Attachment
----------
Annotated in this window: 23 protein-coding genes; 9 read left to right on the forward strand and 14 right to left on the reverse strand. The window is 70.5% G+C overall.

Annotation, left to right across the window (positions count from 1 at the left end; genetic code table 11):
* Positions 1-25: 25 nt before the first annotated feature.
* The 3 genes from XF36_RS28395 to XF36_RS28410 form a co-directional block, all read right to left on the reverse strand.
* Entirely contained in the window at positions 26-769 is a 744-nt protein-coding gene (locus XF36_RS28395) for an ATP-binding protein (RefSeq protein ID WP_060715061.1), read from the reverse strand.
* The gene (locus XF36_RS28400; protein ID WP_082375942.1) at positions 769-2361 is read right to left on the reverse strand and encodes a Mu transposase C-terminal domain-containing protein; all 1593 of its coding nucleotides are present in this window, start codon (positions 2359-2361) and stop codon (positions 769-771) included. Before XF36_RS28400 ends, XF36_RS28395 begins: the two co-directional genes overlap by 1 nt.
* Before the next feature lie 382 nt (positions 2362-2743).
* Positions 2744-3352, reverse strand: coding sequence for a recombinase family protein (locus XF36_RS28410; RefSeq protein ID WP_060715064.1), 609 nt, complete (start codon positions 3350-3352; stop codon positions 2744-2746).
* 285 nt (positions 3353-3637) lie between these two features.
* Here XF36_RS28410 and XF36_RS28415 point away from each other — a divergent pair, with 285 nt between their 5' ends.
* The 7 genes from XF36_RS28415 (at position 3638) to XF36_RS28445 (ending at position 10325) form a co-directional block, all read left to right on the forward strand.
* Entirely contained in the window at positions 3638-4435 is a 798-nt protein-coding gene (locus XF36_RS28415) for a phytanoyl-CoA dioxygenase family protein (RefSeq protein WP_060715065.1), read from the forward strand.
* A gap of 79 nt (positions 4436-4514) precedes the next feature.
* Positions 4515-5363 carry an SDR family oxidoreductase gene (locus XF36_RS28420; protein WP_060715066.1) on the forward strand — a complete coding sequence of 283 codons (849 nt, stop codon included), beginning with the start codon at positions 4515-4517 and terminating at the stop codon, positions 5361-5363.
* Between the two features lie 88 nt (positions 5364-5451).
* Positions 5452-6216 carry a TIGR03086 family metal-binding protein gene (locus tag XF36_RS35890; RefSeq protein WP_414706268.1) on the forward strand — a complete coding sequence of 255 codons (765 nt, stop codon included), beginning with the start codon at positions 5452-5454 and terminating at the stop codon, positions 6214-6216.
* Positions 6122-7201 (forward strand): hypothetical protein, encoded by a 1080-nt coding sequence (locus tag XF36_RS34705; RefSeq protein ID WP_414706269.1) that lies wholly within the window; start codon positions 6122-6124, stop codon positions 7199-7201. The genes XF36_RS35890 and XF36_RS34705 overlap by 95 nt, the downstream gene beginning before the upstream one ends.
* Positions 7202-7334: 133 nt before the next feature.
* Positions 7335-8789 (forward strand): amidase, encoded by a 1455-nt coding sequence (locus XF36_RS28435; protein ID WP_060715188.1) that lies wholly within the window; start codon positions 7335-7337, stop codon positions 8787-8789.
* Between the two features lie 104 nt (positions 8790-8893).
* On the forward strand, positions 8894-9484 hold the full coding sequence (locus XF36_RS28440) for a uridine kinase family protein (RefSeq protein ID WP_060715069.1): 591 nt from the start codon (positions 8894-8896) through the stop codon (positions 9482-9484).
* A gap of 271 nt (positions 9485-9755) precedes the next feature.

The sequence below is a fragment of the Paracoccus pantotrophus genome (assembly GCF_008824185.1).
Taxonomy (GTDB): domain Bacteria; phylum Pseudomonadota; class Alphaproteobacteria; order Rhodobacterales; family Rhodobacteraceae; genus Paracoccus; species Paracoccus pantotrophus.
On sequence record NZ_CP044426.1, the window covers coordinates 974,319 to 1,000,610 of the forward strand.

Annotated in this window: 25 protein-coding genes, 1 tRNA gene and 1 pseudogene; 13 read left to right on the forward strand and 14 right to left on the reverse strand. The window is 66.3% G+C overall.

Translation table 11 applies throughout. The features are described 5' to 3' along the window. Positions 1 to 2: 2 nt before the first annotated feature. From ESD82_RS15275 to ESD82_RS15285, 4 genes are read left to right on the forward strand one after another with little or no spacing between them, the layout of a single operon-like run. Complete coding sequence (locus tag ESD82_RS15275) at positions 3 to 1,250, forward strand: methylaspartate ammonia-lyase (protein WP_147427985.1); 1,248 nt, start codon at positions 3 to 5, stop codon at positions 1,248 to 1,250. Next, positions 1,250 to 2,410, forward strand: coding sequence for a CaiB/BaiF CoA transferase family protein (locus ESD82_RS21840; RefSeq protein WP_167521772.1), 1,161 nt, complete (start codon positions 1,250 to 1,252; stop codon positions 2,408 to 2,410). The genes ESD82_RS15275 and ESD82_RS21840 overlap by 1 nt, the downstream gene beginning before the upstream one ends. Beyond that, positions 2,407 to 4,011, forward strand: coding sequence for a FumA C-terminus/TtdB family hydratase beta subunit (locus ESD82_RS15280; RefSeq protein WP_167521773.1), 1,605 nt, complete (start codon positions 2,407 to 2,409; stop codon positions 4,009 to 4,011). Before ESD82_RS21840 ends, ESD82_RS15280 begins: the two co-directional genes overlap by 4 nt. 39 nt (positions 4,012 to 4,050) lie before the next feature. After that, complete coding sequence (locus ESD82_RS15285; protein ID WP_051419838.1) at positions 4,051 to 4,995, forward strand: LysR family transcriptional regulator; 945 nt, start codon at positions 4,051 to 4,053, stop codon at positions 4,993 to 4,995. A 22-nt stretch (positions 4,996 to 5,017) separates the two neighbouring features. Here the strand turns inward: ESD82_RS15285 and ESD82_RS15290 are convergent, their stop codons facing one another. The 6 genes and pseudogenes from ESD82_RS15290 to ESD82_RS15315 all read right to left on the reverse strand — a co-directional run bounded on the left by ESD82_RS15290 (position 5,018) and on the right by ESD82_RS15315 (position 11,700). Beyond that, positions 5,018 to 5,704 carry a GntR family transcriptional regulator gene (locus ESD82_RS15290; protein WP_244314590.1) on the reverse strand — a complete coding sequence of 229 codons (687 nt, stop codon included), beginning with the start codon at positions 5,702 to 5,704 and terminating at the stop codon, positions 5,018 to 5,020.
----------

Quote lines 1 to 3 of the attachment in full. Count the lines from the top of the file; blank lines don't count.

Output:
Annotated in this window: 23 protein-coding genes; 9 read left to right on the forward strand and 14 right to left on the reverse strand. The window is 70.5% G+C overall.

Annotation, left to right across the window (positions count from 1 at the left end; genetic code table 11):
* Positions 1-25: 25 nt before the first annotated feature.